I didn’t really know that much about fashion. There is no fashion where I’m from. What I like about this job is there are many different facets to it—part of it is creation, but it’s also business. It’s also often dealing in a foreign language; you meet people from all around the world, so there’s the travel aspect. There are so many great parts of this job; it’s not purely about designing.

You’ve been at Bottega since the summer, and you’ve had time to study the business. What would you say is missing, and what do you want to add?

For me, I want to add a big culture around the ready-to-wear. I really think that’s where it starts, in terms of building a vision and building a brand. That’s my main focus. Obviously the upcoming pre-collection and the [autumn/winter 2019] show is very much led around the ready-to-wear.

I’d like to hear what you think people will notice; the difference between Bottega a year ago and today.

The first pre-collection is very much about building an iconic wardrobe. For me right now, designing real clothes is more exciting than a fashion message. We really need to establish who our icons are and have a bit of an immediacy around the clothes. I really want to evoke a kind of youthful determination in the work. Like you were saying, I’m from a different generation and this idea of a global inclusive community is very relevant to millennials now.

Will this be the first time you’re doing menswear? Are you enjoying it?

The idea of this collection really has been about building a wardrobe, so it’s great to make things you want to wear. This is my first experience of doing that, because I’ve always worked in womenswear, and I think you definitely see it from a different perspective if you’re able to try things on and experience the clothes. It adds a different facet, for sure.

I’ve seen one picture of you so far, and you’re wearing a white T-shirt and jeans. Tell me about your personal style.

I’m wearing a white T-shirt and jeans now [laughs]. I’m quite casual. I love tailored clothes; that’s something I love to make, but I feel kind of uncomfortable being too formal. I’m definitely more comfortable in knitwear, jeans, and a T-shirt. And trainers.

So you’ll be adding denim and more trainers to the Bottega line-up?

More trainers, definitely, but I’m kind of bored with that, honestly. Talking about Italian style, when you look at films or these great people from the past, the Agnellis, there’s definitely a done-up elegance. It’s time for that to come back in fashion.

How has the adjustment to Milan been?

I still have my place in London, because I think it’s really important to get out and see the world. Milan is tiny, and it’s very insular. That said, it’s great for focus and for work.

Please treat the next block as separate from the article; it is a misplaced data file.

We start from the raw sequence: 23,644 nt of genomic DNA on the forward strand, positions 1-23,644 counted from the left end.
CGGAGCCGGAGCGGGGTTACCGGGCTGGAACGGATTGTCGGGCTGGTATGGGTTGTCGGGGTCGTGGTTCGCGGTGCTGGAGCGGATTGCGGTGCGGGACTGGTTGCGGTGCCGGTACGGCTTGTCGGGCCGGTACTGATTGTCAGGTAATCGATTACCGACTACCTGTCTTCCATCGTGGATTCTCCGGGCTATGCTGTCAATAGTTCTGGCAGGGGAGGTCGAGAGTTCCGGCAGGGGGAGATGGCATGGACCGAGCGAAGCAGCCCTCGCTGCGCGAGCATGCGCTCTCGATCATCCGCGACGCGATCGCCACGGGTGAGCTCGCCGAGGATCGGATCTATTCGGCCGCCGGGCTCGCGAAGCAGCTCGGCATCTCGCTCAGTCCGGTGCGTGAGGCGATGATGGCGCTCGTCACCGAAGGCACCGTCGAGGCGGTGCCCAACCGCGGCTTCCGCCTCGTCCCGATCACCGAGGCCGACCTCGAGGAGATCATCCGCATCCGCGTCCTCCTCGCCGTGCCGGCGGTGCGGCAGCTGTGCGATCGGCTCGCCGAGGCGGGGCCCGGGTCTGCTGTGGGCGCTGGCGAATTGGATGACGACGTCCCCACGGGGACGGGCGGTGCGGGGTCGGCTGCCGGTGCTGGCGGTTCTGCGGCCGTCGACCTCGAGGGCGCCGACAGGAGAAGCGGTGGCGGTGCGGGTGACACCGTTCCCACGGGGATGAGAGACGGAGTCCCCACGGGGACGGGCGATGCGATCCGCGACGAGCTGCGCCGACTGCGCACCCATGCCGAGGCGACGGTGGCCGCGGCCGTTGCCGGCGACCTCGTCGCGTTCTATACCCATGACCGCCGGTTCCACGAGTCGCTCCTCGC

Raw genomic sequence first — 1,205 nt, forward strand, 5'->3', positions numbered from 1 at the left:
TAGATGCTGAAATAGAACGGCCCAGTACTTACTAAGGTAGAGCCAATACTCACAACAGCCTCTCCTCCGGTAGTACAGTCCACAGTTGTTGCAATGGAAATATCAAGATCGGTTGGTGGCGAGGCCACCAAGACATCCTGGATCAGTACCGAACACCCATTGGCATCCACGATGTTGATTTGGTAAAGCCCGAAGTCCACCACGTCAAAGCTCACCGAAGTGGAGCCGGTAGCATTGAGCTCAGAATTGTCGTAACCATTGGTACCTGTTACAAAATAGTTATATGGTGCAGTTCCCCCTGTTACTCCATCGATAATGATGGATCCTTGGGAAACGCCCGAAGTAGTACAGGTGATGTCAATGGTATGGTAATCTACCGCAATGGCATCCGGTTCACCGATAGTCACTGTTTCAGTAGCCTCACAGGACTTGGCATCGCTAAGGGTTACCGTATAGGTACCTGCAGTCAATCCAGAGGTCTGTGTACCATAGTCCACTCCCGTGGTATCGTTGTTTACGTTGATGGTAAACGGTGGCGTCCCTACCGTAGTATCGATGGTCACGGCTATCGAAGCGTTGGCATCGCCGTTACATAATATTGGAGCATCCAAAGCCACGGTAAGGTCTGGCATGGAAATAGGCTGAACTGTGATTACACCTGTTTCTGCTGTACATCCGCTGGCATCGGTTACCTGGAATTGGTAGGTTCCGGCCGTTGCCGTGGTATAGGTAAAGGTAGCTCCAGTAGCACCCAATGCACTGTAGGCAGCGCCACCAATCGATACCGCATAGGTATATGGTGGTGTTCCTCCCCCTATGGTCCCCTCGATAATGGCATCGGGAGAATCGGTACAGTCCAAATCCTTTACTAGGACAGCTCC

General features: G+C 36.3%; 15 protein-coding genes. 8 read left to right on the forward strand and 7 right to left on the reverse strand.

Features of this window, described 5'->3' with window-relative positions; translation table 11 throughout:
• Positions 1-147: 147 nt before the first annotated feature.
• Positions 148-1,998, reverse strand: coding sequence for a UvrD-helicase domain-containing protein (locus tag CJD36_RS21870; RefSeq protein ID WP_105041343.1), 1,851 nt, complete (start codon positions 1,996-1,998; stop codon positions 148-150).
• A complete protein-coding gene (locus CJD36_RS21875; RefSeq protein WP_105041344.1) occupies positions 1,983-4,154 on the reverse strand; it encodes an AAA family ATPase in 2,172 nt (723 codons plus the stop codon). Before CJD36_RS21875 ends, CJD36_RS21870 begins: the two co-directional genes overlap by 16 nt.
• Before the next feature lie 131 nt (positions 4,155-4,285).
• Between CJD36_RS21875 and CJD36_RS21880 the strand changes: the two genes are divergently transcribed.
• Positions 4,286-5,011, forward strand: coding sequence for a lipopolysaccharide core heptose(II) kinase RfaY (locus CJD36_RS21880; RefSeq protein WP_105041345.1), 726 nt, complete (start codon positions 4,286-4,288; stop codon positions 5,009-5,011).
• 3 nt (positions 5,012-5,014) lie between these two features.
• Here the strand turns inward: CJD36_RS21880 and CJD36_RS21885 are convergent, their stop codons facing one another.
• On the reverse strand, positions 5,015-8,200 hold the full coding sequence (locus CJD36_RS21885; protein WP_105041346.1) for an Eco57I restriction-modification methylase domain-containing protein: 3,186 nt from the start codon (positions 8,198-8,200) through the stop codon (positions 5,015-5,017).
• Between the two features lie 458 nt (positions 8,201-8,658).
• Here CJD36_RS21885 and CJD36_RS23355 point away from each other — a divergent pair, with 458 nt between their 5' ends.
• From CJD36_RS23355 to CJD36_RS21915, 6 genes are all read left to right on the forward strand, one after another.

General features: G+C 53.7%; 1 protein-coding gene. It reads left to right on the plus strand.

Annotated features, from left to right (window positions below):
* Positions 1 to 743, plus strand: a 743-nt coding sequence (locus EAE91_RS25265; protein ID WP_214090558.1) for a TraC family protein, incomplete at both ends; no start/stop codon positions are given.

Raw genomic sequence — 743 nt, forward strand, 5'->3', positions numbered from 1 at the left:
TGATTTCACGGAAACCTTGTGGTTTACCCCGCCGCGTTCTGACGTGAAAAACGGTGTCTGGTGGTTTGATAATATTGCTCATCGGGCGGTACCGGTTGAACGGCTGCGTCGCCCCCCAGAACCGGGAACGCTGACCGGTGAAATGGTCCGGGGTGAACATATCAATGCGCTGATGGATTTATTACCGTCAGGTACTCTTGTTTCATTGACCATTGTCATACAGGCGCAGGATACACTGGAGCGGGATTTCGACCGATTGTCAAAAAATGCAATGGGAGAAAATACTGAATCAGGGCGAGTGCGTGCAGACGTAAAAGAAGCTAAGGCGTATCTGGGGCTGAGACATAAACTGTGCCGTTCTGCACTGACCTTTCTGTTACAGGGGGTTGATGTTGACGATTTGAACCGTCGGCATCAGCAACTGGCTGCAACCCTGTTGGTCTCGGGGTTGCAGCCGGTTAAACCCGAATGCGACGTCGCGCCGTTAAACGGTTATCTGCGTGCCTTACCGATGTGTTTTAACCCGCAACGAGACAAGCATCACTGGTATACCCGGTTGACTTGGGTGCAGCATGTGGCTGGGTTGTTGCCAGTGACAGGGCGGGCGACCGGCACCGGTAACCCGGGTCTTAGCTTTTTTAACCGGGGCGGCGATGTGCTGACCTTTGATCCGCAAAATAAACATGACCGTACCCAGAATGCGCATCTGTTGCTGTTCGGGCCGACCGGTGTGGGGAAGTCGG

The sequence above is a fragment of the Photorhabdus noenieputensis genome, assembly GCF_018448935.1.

One thing I remember from years ago at Bottega shows was the phrase at the back of the runway: “When your own initials are enough.” Now, of course, we’re living in a logo-obsessed time. Where do you stand?

That’s what is interesting about Bottega. We have a name and everyone knows it, but it’s not going to be about logoed product.

What about celebrity? Fashion is also in a celebrity-driven moment.

Bottega is a brand that talks about sophisticated elegance. It’s almost about being quiet. A silence in all the noise. A kind of stillness. For me, life is really all about living in the moment. I don’t have social media. I try and use my cell phone as little as possible. I definitely prefer human interaction. That’s very important to me and to the work I do. Design is also about living in the moment. It’s about working with whatever you have at hand and making the best of a situation. Celebrity? I think it’s a very different kind of world than what we’re in.

If you’re not working and you’re not on your phone and you do have free time, what do you like to do?

I play a lot of sports; I go to the gym. I spend time with my family. I’m very close with my family and friends, and none of them works in fashion. It’s a very different world. Also, I enjoy watching TV and relaxing at home. The days are intense.

Back to these pictures. Spring was designed before you arrived, is that right?

I tweaked things. What I did was edit, I’d say. We’re working on my first pre-collection, which will be out at the beginning of December, and I really wanted to swing into action on that. Obviously it’s a fashion business; we need product in the stores, so I edited [spring] to what I felt was essential. For me, it’s really important that the February show is the moment that we show to the world what Bottega is, and that the work really speaks for itself.

An Ode To Ezra Miller, A$AP Rocky And The Men Disregarding Clothing Labels